Does derivative formula work for all parametric equations

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  • #1
Happiness
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The derivative for the parametric equations ##x=f(t)## and ##y=g(t)## is given by

##\frac{dy}{dx}=\frac{\Big(\frac{dy}{dt}\Big)}{\Big(\frac{dx}{dt}\Big)}##

The proof of the above formula requires that ##y## be a function of ##x##, as seen in http://tutorial.math.lamar.edu/Classes/CalcII/ParaTangent.aspx

But somehow the formula works even if ##y## is not a function of ##x##, for example, it works for the unit circle ##x^2+y^2=1##, whose parametric equations are ##x=\cos t## and ##y=\sin t##.

Does the formula always work as long as the relation between ##x## and ##y## can be parametrised even if ##y## is not a function of ##x##? If not, what is a counterexample? For what parametric equations does the formula fail?

Note: A function is a relation that passes the vertical-line test.

Edit: We exclude cases where the curve intersects itself because the derivative doesn't exist at the intersecting points.
 
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  • #2
fresh_42
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If both, ##x=x(t)## and ##y=y(t)## depend on a parameter ##t##, then they depend on each other. In the simplest case it's ##y(t) = y(x^{-1}(t))##. In general one might need some local inversion properties.
Your example is even without a parametrization no counterexample, since ##x^2+y^2=1## already establishes a dependency ##y(x)##.

It won't be possible, if you say ##x=x(t)## and ##y=y(s)## and there is no (formal) relation between ##s## and ##t.## In this case ##\frac{\partial{y}}{\partial{x}}## wouldn't make sense.
 
  • #3
Happiness
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If both, ##x=x(t)## and ##y=y(t)## depend on a parameter ##t##, then they depend on each other. In the simplest case it's ##y(t) = y(x^{-1}(t))##. In general one might need some local inversion properties.
Your example is even without a parametrization no counterexample, since ##x^2+y^2=1## already establishes a dependency ##y(x)##.

It won't be possible, if you say ##x=x(t)## and ##y=y(s)## and there is no (formal) relation between ##s## and ##t.## In this case ##\frac{\partial{y}}{\partial{x}}## wouldn't make sense.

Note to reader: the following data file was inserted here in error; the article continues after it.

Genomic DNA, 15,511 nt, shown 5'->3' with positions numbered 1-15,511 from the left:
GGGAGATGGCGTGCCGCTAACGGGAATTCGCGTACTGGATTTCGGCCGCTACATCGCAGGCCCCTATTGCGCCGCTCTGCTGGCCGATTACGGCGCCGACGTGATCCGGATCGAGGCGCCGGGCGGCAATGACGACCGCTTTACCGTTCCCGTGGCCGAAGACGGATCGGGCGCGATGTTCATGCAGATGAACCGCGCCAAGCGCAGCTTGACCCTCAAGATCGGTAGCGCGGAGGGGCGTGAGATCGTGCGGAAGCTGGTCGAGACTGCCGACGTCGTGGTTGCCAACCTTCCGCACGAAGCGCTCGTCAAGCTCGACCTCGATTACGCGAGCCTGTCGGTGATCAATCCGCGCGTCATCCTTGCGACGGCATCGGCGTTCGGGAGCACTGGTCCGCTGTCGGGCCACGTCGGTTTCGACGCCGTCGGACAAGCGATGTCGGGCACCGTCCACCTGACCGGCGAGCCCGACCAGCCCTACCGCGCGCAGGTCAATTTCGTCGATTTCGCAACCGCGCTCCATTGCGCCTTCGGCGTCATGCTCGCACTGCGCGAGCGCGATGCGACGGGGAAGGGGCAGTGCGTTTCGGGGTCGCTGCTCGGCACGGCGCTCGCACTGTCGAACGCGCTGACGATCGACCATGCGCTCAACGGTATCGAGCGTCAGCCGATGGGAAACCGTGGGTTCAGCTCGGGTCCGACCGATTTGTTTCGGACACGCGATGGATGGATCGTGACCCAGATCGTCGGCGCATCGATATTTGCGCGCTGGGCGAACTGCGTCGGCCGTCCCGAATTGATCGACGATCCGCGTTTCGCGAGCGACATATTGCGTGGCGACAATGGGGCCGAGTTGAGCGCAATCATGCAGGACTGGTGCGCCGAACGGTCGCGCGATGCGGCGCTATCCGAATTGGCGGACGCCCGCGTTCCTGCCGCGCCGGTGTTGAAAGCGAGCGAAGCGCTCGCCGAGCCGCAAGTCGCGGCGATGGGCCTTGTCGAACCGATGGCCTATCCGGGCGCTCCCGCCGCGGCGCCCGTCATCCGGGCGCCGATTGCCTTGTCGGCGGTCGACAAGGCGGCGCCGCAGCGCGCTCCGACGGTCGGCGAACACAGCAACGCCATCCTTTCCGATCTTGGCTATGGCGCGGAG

I thought ##y(x)## means ##y## is a function of ##x##? But for ##x^2+y^2=1##, ##y## is not a function of ##x##. The unit circle fails the vertical-line test.
 
  • #4
fresh_42
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I thought ##y(x)## means ##y## is a function of ##x##? But for ##x^2+y^2=1##, ##y## is not a function of ##x##. The unit circle fails the vertical-line test.
You could resolve it by separately consider the two branches ##y = ± \sqrt{1-x^2}##.
Whether you can explicitly write ##y=y(x)## or not doesn't change the dependency. It makes the difference between ##\frac{dy}{dx} = 0## and ##\frac{dy}{dx} ≠ 0.##
Your example becomes
$$0 = \frac{d}{dx} 1 = \frac{d{x^2}}{d{x}} + \frac{d{y^2}}{d{x}} = 2x + 2y \frac{d{y}}{d{x}} \text{ and therefore } x+ y \cdot \frac{d{y}}{d{x}} = 0$$
If ##y## and ##x## were independent then ##x## would be a constant function and not a coordinate of a circle.
 
  • #5
chiro
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If one variable has a zero derivative with respect to another variable then no inverse function in that neighborhood exists - and this is part of a theorem known as the inverse function theorem which looks at determinants of matrices in higher dimensions.

If two things are related then there is a functional mapping between them of some sort (you may have to "unwind" the mapping so that you don't have branch cuts and you maintain an actual one to one functional correspondence).

If a derivative is zero everywhere then no relation between the two variables exists at all.
 

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